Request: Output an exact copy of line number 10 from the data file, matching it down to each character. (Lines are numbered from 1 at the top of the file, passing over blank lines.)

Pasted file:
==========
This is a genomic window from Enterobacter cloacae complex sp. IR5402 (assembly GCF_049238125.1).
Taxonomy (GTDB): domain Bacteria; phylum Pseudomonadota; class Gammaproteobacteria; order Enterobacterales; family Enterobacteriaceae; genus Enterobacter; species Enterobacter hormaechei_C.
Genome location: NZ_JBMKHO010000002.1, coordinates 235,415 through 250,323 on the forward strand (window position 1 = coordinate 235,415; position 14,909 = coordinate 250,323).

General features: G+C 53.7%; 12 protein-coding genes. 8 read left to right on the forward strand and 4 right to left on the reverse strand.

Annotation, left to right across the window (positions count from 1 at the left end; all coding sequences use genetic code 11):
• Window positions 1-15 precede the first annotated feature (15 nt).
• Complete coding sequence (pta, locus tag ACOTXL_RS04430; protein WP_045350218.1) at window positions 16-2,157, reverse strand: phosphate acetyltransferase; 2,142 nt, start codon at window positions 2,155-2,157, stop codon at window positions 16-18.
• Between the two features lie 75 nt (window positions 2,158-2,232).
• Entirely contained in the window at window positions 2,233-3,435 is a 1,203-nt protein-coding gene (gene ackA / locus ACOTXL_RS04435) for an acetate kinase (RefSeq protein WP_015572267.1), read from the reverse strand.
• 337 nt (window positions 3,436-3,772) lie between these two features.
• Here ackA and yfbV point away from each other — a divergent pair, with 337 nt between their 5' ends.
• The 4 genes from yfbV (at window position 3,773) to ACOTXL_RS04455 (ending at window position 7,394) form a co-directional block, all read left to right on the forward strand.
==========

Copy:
• 337 nt (window positions 3,436-3,772) lie between these two features.